Now, what am I going to do?, he wondered and worried until he found himself back again pulling telecom cable. It seemed that his last few fulfilling years in aviation mechanics had been a mirage in the dead-end desert of a construction career. He was going to be consigned to diligently work one sweltering job after another, as he had done through high school and every day since except for those too-few days in the mechanics shop. But then fate—or a horse—strangely intervened: Genteman’s wife, Lydia, shattered her hand in a horse-riding accident and underwent 10 hours of expensive, restorative surgery. “We were on COBRA health insurance and I was now working in a job that didn’t pay very well.” The horse accident spurred Genteman to look for a solution; he called his old boss at Aviall and learned to his surprise that there was an opening out West in Sacramento. So, in 1994 it was “California, here I come” for the Gentemans.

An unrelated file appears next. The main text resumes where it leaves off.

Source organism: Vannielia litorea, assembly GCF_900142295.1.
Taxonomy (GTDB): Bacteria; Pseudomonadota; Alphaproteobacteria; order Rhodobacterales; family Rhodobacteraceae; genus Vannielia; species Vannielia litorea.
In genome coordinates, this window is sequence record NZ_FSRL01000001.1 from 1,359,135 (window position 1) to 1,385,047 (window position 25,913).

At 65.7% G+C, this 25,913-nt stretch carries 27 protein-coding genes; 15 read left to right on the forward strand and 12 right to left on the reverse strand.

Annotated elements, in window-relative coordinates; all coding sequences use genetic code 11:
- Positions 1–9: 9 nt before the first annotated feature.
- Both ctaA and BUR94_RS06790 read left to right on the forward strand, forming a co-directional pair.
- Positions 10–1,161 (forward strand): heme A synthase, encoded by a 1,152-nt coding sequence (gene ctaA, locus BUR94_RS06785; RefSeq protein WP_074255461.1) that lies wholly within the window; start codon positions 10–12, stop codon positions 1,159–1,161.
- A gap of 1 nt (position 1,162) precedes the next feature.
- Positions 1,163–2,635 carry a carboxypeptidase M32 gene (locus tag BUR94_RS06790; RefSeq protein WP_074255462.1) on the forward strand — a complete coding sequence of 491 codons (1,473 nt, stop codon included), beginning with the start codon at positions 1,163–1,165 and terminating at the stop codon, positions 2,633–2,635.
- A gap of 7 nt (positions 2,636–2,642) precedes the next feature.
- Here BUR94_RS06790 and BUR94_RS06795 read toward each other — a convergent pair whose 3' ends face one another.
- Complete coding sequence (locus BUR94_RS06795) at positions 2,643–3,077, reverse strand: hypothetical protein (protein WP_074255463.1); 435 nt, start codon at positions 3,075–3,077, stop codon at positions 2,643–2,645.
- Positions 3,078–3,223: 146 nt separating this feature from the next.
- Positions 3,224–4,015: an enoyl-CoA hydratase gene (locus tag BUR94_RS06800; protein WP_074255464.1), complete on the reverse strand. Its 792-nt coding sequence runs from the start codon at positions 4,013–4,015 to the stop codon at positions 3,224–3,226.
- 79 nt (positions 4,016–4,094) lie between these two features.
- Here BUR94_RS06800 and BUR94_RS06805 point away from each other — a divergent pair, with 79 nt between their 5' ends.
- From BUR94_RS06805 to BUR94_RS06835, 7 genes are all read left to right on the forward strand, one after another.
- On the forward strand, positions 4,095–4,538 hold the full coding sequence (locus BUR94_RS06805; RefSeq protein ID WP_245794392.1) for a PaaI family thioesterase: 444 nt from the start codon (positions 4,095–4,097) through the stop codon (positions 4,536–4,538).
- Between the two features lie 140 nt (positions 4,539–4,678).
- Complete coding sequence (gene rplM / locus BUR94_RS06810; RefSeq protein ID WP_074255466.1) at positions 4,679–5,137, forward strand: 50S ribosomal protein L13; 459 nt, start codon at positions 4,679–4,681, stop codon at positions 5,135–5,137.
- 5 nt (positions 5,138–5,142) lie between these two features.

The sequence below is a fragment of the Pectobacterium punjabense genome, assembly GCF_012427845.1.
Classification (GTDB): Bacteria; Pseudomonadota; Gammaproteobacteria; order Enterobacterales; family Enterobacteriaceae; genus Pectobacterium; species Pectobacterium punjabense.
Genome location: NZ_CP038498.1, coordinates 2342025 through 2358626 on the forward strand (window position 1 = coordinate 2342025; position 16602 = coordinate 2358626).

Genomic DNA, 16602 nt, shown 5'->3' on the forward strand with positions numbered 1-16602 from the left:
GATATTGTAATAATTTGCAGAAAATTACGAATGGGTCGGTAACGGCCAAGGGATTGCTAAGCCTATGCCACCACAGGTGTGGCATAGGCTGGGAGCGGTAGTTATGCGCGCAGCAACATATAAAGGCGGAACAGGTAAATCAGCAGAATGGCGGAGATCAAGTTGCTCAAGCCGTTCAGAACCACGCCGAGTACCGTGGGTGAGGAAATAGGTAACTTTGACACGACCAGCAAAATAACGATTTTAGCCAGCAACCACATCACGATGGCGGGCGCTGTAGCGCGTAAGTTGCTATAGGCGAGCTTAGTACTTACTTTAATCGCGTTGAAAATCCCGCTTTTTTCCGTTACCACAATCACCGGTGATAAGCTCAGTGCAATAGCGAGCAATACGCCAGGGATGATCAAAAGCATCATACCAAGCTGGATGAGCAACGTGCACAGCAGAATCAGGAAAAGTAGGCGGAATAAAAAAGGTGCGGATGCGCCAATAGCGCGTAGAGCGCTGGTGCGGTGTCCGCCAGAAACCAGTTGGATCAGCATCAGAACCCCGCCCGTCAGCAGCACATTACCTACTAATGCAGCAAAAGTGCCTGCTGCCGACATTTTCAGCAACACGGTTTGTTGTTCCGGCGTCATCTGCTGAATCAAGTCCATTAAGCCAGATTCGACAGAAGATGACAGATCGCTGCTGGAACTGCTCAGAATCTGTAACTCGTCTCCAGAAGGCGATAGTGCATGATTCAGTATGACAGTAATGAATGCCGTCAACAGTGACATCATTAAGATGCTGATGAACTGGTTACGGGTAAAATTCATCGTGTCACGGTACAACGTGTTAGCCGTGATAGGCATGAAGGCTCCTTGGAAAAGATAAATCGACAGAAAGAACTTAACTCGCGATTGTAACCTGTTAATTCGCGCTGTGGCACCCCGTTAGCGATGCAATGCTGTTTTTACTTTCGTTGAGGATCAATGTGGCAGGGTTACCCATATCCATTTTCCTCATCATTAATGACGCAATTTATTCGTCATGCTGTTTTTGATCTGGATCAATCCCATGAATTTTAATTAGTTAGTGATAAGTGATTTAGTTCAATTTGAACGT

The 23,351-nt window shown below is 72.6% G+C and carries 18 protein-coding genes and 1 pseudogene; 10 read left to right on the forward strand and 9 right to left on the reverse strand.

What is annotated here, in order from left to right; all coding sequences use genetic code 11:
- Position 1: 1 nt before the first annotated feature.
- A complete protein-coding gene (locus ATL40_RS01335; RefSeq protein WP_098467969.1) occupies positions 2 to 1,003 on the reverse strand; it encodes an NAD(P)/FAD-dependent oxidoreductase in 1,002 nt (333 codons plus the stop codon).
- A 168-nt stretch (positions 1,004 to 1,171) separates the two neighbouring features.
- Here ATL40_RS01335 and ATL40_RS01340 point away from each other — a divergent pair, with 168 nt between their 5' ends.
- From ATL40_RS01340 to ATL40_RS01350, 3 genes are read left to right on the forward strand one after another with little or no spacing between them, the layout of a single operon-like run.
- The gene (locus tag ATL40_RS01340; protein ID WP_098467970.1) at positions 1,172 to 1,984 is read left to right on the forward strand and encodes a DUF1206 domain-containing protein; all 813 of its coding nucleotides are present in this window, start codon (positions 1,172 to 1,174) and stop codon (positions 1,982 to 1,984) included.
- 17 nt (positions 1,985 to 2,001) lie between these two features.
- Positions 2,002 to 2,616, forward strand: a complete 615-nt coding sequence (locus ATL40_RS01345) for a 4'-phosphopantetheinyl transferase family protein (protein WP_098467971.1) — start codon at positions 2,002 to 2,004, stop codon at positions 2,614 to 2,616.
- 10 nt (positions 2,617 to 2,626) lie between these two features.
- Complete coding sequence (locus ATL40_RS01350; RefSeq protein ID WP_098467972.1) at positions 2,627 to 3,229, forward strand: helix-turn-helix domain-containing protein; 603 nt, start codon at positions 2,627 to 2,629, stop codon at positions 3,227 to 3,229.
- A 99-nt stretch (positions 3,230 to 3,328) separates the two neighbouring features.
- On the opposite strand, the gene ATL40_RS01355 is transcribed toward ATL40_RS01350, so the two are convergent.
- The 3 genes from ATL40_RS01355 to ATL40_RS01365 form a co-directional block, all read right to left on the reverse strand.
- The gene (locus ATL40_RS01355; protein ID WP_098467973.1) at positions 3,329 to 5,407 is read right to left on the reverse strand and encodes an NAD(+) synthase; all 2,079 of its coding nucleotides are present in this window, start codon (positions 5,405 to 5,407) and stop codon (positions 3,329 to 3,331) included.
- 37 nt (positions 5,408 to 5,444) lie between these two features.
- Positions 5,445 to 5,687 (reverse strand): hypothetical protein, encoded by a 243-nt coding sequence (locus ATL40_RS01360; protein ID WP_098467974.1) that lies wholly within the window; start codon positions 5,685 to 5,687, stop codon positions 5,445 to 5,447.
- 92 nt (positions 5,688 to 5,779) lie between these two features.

After a six-month absence from the work he had loved, Genteman was again turning wrenches, but this time on fixed-wing aircraft, which caused some raised eyebrows. He was working on a King Air 200, when the owner asked his mechanic to clarify his work experience. Genteman answered that he had mostly worked on rotorcraft throughout his career. The incredulous owner exclaimed, “You’re one of those helo guys and you’re working on my aircraft??”